10 best ever film composers
10 best ever film composers. Bernard Herrmann. If only on this list for one of cinema’s greatest moments of music, the “eee eee eee” bit from Psycho (1960), Bernard Herrmann’s works include Vertigo (1958), The Man Who Knew Too Much (1956), and North By Northwest (1959), all for Alfred Hitchcock, as well as the original Cape Fear (1962) and Fahrenheit 451 (1966), with his last being the classic Scorsese film Taxi Driver, in 1976. The music makes film from being pretty good to stunningly great, Herrmann redefined horror and gave us one of the most referenced and parodied musical refrains in history.
Lord Of The Rings trilogy (2001-2003), almost all of David Cronenberg’s films, High Fidelity (2000), Se7en (1995), That Thing You Do (1996), Gangs Of New York (2002), The Twilight Saga: Eclipse (2010). Howard Shore infamously stood aside as score composer for Jackson’s remake of King Kong in 2005, paving the way for a gorgeous genre score by James Newton Howard, but it’s the Rings trilogy’s most evocative, powerful and iconic themes that prevail in this list. Anybody who has witnessed the making of these films cannot help but be impressed.
Horner’s most iconic work, the final battle moments of James Cameron’s Aliens (1986). While he didn’t get the Oscar for his pressurized troubles on Cameron’s ball-tearing sci-fi opus, he would go on to do so with his return to the Cameron fold in Titanic (1997), where he picked up the gong for best score as well as best original song, Celine Dion’s crap-tacular “My Heart Will Go On”, one of the worlds least deserving recipients. Work on Braveheart (1994) as well as various Star Trek films, and most recently on Avatar (2009) and A Beautiful Mind (2001), have cemented his position as one of the go-to guys for quality film scores.
The late French composer, known for his work with director David Lean on Lawrence Of Arabia (1962), Dr Zhivago (1965) and A Passage To India (1984), was a master of adapting his style to suit the different films he composed for. Everything from the thrills of Fatal Attraction (1987), the space adventure of Enemy Mine (1985), to the romantic Ryans Daughter (1970), there wasn’t a genre he couldn’t work on. But his iconic theme from Lawrence Of Arabia, and his high-romance work on Dr Zhivago.
the Beetlejuice (1988) theme, mirrored somewhat throughout Elfman’s later works, are like a watermark on a film. His dazzling mastery of both creepy, weird sounds as well as the more traditional instrumentation have led to his work being closely identified with his long time director partner, Tim Burton, a man whose visual acuity is often a perfect tandem for Elfman’s scores.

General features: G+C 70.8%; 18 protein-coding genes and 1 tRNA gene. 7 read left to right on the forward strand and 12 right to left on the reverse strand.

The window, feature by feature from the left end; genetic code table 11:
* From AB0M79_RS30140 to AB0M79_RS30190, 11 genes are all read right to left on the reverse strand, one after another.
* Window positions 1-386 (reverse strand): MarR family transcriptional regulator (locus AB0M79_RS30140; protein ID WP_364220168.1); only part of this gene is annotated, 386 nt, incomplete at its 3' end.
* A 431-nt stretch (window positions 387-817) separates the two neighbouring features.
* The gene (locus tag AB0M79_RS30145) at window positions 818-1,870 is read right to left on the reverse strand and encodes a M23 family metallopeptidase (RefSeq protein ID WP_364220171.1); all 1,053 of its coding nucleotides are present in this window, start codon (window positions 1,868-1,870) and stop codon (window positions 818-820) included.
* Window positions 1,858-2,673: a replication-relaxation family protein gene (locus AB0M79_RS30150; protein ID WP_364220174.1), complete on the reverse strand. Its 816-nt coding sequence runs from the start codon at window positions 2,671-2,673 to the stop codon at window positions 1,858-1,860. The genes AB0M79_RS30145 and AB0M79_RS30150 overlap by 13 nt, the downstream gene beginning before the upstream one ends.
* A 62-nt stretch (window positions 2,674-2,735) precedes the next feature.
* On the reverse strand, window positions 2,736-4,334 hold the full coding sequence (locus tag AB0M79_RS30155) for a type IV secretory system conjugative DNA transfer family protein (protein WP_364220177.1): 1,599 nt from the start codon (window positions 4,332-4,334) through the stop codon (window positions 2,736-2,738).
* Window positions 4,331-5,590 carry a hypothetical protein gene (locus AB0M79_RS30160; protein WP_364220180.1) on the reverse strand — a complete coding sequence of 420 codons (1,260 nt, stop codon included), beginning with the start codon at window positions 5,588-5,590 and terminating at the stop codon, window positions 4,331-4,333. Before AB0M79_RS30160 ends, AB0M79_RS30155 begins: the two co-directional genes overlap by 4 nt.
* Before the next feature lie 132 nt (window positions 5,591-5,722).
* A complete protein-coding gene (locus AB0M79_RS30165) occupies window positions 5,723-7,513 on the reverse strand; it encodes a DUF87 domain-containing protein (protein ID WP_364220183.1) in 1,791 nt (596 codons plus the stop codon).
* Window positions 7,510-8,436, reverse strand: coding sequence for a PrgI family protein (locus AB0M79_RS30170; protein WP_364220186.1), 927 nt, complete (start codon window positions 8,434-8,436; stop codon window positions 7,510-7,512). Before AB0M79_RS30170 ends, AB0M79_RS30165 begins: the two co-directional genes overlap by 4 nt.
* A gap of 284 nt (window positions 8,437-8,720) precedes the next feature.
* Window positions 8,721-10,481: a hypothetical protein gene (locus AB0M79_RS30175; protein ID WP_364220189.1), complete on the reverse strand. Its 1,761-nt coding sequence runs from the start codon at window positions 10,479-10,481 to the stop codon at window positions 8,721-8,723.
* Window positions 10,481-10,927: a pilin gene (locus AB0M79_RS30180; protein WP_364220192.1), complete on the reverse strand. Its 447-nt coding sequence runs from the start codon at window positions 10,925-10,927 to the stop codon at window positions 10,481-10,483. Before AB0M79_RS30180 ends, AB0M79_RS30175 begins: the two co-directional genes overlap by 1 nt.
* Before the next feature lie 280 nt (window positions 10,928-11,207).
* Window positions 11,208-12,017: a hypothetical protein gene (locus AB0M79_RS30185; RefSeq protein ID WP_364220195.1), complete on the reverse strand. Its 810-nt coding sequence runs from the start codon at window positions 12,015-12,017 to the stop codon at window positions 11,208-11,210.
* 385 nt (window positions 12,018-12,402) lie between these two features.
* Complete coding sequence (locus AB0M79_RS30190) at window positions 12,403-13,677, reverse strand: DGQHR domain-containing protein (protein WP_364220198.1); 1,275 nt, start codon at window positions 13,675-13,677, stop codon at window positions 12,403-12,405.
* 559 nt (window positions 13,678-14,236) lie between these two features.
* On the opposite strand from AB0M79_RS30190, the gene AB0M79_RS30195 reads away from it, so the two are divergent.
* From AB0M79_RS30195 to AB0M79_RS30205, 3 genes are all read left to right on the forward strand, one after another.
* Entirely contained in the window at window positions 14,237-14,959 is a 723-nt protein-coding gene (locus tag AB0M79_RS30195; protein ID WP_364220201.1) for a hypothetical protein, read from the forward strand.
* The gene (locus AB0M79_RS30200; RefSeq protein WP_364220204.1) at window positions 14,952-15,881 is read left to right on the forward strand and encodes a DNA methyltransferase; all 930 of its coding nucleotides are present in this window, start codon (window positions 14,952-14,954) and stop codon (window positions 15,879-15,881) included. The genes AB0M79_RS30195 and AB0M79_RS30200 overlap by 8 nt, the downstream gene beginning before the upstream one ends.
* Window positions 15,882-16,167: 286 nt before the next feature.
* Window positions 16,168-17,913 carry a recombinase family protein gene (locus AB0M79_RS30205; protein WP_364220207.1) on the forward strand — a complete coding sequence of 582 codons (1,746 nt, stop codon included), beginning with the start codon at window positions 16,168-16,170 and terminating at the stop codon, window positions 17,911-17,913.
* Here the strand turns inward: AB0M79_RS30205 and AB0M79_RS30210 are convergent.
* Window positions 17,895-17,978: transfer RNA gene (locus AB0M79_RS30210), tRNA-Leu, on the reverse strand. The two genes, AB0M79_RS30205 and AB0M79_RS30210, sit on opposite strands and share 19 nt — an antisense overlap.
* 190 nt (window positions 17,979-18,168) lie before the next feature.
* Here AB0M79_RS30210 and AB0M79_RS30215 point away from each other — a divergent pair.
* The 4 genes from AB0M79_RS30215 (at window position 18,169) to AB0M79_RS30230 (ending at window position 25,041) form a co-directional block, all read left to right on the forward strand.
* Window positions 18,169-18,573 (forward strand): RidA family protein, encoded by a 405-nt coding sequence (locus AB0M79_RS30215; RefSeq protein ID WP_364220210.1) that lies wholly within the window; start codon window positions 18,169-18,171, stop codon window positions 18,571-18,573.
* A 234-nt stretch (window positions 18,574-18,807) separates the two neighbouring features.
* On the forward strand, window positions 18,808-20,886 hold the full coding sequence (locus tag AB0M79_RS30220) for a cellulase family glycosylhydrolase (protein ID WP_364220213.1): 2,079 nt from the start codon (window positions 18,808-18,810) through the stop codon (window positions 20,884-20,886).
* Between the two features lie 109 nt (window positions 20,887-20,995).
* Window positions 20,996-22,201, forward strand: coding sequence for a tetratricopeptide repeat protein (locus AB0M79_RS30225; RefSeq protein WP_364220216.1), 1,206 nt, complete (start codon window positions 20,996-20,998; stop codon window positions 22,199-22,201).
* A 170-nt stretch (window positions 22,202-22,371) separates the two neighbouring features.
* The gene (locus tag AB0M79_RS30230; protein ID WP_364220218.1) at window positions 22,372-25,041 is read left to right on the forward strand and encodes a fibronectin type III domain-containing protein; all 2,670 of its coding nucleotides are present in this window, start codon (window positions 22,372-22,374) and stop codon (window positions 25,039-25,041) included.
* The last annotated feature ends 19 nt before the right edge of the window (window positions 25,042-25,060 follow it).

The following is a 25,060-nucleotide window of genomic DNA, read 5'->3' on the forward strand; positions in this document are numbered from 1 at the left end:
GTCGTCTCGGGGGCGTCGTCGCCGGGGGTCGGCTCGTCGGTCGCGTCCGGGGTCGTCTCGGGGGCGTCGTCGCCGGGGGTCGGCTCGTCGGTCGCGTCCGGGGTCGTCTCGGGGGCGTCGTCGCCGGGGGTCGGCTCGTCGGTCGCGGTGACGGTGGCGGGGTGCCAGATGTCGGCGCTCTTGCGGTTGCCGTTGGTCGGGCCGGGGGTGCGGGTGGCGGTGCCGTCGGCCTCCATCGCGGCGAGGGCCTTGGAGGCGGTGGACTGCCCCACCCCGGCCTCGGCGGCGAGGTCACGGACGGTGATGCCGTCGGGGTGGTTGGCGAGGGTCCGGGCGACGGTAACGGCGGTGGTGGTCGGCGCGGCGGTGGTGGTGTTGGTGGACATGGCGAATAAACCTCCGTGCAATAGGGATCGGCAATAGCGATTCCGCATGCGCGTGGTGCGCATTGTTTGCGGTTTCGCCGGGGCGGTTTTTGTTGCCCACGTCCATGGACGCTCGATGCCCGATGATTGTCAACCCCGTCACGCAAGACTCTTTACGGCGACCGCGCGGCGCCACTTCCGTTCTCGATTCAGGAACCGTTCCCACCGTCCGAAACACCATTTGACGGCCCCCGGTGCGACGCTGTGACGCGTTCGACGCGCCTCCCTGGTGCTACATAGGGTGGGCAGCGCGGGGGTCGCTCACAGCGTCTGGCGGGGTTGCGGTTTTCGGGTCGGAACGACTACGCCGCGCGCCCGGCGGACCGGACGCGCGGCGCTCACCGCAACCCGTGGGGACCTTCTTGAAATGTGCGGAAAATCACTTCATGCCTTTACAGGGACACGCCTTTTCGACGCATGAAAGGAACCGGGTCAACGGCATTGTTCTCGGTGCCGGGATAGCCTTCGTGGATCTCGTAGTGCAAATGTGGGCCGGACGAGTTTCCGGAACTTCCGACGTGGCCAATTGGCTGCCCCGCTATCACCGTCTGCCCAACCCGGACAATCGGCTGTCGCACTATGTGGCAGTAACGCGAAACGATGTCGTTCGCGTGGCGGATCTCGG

Remembering his Oscar win in 2001 for Gladiator, his last truly great score was for Sherlock Holmes (2009). Inception’s (2010) score was good too, but nowhere near his best work.
Vangelis has scored only a small number of films, however their haunting, memorable soundtracks have ensured a place for the composer in this list. Chariots Of Fire, the synth-heavy flick from 1981, Blade Runner (1982), Conquest Of Paradise (1992), Alexander (2004). To my mind, his music is the very definition of it.
The theme to The Good, The Bad, The Ugly (1966) alone warrants inclusion into any Top Ten list about composers. Among his other works include scores for The Thing (1982), Days Of Heaven (1978), The Untouchables (1987) and several Dario Argento thrillers. Undeniably one of the most influential composers who ever lived.
Goldsmith is perhaps best known for his work on the Star Trek franchise, he mined genres for The Man From UNCLE (1964), Von Ryan’s Express (1965) and the original Planet of The Apes (1968), until he really hit the mainstream with his now-iconic Star Trek theme. There didn’t seem to be anything he couldn’t do: thriller, action and everything in between; Goldsmith was a modern Mozart, for his ability to create consistently high standards of film score.
From his iconic Raiders March (from the Indiana Jones franchise), to ET, Star Wars, Superman, Jurassic Park, Schindler’s List, Saving Private Ryan, Jaws, and Harry Potter…. the list of his achievements in film composition remain unrivaled.
Music in film plays not less a part than the actors do in the film. Music sets the tone and mood, it helps the viewer illustrate what’s going on the screen and it also manipulates the feelings of viewers. Try watching a horror film with the sound off and you can see precisely how important music is to building suspense! When naming things like composers, you can never satisfy all of the people, all of the time